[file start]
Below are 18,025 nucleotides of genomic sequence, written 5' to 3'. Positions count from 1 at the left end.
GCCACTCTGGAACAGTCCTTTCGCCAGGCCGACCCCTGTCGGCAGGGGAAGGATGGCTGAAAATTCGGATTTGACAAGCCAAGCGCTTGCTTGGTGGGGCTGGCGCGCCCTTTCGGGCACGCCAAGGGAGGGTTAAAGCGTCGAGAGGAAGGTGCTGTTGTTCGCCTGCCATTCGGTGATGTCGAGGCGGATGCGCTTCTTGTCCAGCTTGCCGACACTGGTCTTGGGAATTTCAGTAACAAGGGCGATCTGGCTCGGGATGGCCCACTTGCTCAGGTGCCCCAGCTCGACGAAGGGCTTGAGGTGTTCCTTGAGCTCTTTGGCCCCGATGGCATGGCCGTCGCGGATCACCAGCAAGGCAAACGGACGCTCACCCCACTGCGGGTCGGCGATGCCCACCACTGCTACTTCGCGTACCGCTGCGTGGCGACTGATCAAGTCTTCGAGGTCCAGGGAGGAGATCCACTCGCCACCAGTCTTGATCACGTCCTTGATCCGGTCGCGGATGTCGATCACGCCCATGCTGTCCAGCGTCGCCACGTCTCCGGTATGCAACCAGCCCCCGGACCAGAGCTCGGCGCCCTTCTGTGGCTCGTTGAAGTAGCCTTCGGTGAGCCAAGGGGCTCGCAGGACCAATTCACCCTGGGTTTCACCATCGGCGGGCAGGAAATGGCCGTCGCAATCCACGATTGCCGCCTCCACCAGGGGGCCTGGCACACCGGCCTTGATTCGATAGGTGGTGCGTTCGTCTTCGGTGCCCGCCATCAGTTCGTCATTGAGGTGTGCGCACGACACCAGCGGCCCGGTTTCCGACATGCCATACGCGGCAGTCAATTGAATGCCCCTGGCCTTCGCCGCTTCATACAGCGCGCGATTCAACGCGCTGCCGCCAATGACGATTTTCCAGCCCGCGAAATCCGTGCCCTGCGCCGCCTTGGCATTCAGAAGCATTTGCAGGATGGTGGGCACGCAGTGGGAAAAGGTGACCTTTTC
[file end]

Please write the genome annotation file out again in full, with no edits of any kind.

Below are 18,025 nucleotides of genomic sequence, written 5' to 3'. Positions count from 1 at the left end.
GCCACTCTGGAACAGTCCTTTCGCCAGGCCGACCCCTGTCGGCAGGGGAAGGATGGCTGAAAATTCGGATTTGACAAGCCAAGCGCTTGCTTGGTGGGGCTGGCGCGCCCTTTCGGGCACGCCAAGGGAGGGTTAAAGCGTCGAGAGGAAGGTGCTGTTGTTCGCCTGCCATTCGGTGATGTCGAGGCGGATGCGCTTCTTGTCCAGCTTGCCGACACTGGTCTTGGGAATTTCAGTAACAAGGGCGATCTGGCTCGGGATGGCCCACTTGCTCAGGTGCCCCAGCTCGACGAAGGGCTTGAGGTGTTCCTTGAGCTCTTTGGCCCCGATGGCATGGCCGTCGCGGATCACCAGCAAGGCAAACGGACGCTCACCCCACTGCGGGTCGGCGATGCCCACCACTGCTACTTCGCGTACCGCTGCGTGGCGACTGATCAAGTCTTCGAGGTCCAGGGAGGAGATCCACTCGCCACCAGTCTTGATCACGTCCTTGATCCGGTCGCGGATGTCGATCACGCCCATGCTGTCCAGCGTCGCCACGTCTCCGGTATGCAACCAGCCCCCGGACCAGAGCTCGGCGCCCTTCTGTGGCTCGTTGAAGTAGCCTTCGGTGAGCCAAGGGGCTCGCAGGACCAATTCACCCTGGGTTTCACCATCGGCGGGCAGGAAATGGCCGTCGCAATCCACGATTGCCGCCTCCACCAGGGGGCCTGGCACACCGGCCTTGATTCGATAGGTGGTGCGTTCGTCTTCGGTGCCCGCCATCAGTTCGTCATTGAGGTGTGCGCACGACACCAGCGGCCCGGTTTCCGACATGCCATACGCGGCAGTCAATTGAATGCCCCTGGCCTTCGCCGCTTCATACAGCGCGCGATTCAACGCGCTGCCGCCAATGACGATTTTCCAGCCCGCGAAATCCGTGCCCTGCGCCGCCTTGGCATTCAGAAGCATTTGCAGGATGGTGGGCACGCAGTGGGAAAAGGTGACCTTTTC